Well, if Case HAD put out a brochure each year and if those brochures stated "Introducing the 1982 Compact Loader Models" and if those brochures showed up for sale on e-Bay all the time, then it would be a much simpler task of figuring out which years were painted Federal Yellow or Power Yellow or Power Tan. And let's face it. Anyone connected with construction equipment knows full well that machinery gets repainted on a regular basis and you cannot always rely on the person doing the repainting to select the OEM colour. I've known some who paint everything CAT Yellow and then turn around and ask "What does it matter? It's YELLOW and pretty and that's what sells."

I tell you this because part of any restoration process is to get to the truth about how the machine was originally put together and that includes determining the original paint colour/s. Upon dismantling the entire machine, you will find that truth buried in areas that have not seen the light of day since the tractor was bolted together. Let that be your guide and not what I tell you or others tell you. If that journey proves that Power Yellow is correct and Power Tan is not..... then so be it. Choose Power Yellow and do the job with accuracy and confidence.
 

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Discussion Starter · #11 ·
Decided to go with epoxy primer after the suggestions in prior posts. Now I need to find some locally that is not terribly expensive. Can someone who painted their 600 series tractor comment on the amount of primer and paint I will need for this project? Is two quarts of primer enough or should I get the 1.5 gallon kit?

Thanks in advance.
 

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InTroubleAlltheTime said:
VF: If you don't mind me asking on your post. Can someone provide more info on the epoxy primer? Assuming you add catalyst. Is this used with the spray gun? Cleanup an issue with the spray gun?
:222: :446: Best Regards, Rich
I have used various types of epoxies on wooden boats and so I bought epoxy primer at my local boating supply place. You can also get it at automotive paint suppliers and some NAPAs. If you've not worked with epoxies paints/primers before, be aware that the stuff can be nasty to your health. A respirator with a VOC filter or better yet a supplied air mask are required, even when mixing. Skin and eye protection is also needed. Epoxies cure by a chemical reaction caused by mixing two components together, versus enamels or laquers which cure by drying. You might consider visiting one of the car restoration / body work forums and review those discussions for the precautions needed. You can spray it or roll, or even brush the material on. Acetone can be used to clean up uncured epoxy, though there are likely other products that would work. Reducers can be used to help it flow out better.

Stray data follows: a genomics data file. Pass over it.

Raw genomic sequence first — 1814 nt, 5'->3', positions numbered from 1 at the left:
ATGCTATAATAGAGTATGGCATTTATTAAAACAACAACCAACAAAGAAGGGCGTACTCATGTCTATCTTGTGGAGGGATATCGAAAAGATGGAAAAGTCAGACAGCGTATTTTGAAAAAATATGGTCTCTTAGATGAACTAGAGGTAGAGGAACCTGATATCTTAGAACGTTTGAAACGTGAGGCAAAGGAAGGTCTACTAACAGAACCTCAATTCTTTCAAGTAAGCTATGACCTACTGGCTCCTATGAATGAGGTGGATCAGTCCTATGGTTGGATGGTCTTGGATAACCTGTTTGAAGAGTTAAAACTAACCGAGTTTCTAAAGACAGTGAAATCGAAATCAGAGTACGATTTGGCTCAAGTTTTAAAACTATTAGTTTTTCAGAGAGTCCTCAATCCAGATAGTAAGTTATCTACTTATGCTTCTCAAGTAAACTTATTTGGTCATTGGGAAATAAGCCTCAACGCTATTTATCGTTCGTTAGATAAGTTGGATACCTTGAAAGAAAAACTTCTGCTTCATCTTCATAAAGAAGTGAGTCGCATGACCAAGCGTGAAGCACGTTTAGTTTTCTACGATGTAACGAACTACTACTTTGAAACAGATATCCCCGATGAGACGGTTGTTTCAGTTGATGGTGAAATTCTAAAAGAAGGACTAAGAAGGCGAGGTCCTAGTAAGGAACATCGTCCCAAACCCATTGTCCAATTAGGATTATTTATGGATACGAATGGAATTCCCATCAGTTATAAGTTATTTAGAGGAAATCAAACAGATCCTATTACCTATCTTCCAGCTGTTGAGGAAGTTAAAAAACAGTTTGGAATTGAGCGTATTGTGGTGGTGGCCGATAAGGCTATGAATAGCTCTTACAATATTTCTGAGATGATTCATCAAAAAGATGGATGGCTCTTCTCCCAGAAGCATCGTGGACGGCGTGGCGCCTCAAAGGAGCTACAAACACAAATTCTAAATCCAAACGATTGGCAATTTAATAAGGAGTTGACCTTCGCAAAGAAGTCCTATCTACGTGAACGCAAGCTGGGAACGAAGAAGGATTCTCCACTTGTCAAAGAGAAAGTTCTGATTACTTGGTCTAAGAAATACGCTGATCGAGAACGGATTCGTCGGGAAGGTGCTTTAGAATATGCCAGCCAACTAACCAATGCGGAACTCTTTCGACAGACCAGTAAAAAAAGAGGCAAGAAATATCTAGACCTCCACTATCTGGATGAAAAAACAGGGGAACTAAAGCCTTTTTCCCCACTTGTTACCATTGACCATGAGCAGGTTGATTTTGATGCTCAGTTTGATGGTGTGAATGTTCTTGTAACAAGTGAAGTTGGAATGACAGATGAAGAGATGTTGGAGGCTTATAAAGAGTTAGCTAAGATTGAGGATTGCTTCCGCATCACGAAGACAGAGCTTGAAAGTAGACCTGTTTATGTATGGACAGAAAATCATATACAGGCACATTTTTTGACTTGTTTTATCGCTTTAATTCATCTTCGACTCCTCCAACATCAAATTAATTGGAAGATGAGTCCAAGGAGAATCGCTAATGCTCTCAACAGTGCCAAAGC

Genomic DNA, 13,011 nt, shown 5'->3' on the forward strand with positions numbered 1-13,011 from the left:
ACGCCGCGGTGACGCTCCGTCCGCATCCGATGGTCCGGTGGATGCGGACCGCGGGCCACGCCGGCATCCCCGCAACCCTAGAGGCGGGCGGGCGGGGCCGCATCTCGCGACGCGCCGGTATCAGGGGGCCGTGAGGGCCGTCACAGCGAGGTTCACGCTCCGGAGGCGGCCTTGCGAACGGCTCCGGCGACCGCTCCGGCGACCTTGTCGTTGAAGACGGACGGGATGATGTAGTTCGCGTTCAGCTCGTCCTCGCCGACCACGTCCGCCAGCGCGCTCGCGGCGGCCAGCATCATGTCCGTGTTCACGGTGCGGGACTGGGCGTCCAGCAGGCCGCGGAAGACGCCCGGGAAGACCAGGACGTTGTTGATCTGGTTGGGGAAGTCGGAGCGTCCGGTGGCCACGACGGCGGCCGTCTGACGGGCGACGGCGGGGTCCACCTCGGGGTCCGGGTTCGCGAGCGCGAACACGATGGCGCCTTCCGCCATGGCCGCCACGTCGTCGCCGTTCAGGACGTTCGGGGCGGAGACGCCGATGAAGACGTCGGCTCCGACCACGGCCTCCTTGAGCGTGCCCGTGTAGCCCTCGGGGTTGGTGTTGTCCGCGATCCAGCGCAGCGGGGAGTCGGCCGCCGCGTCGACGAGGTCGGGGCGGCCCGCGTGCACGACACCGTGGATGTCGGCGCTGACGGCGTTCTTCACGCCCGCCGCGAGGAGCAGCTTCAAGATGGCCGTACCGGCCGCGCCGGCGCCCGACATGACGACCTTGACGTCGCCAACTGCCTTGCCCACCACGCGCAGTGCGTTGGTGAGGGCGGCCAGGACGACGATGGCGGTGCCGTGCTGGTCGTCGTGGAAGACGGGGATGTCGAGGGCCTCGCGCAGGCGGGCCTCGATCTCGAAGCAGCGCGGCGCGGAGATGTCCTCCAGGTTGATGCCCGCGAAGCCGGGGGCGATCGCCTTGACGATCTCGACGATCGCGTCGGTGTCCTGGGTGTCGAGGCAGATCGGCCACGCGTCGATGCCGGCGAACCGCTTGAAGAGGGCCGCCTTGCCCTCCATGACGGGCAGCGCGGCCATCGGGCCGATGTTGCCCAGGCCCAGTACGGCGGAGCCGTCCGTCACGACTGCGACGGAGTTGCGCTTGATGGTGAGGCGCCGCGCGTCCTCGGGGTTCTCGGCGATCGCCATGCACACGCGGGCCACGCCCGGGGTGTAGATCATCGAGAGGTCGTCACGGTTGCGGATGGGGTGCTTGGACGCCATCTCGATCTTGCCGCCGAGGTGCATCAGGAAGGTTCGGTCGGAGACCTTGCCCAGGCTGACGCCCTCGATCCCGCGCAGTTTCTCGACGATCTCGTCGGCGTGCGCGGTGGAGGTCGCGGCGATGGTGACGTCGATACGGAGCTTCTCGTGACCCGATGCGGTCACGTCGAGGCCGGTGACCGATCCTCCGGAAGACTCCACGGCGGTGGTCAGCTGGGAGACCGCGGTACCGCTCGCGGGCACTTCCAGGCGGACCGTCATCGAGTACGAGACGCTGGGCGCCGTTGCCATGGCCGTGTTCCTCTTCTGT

On the plus side, since the two parts don't cure until they are mixed, the shelf life of a previously opened can is really long. I just finally used up some general purpose epoxy (West System) that I've had for 15 years and been using a little bit here and there over all that time. Most epoxies are not tolerant of long term exposure to UV light and will yellow. As good as epoxy primer is, you have to cover it with some other paint to protect it from the sun.
 

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Thanks for the reply and also the safety recommendations ing3018. :thumbsup: I used to do a lot of fiberglass work on my wooden clam and fishing boats years ago. It was nasty work. I also used small amounts of epoxy for small repairs. This was rough finishing. The fiberglass was to seal leaking and also to protect the hull when breaking through ice in the winter.
I have also had times when the cure went quicker then planned with these resins so I was just thinking how the epoxy could be a problem in a spray gun system for that reason. I'll have to research it more. It must really make a solid primer. Perhaps the mini rollers may be good for this stuff.
:222: :446: Best Regards, Rich
 

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This thread helped a lot.... Bought Valspar closeout paint from TSC and using white for wheels and a dozer blade.

Called Valspar, they said if the paint is not designated "Restoration Series" do not use reducer/hardner. The regular paint TSC sold with the green Tractor and Implement label only requires use of naptha VM&P at 2oz/qt.

I tried that and wow, what a nice job...it was easy.... using the $14 special HVLP gun (purple) from Harbor Fgt, the paint flowed on and left a nice gloss.... Sprayed 3 coats. I used two regulator in series and a filter / drier. The tank reg set at 80 and and inline one set at 40. Gun adjusted for 3/4 fluid flow and a fan spray about 4 - 5 inches.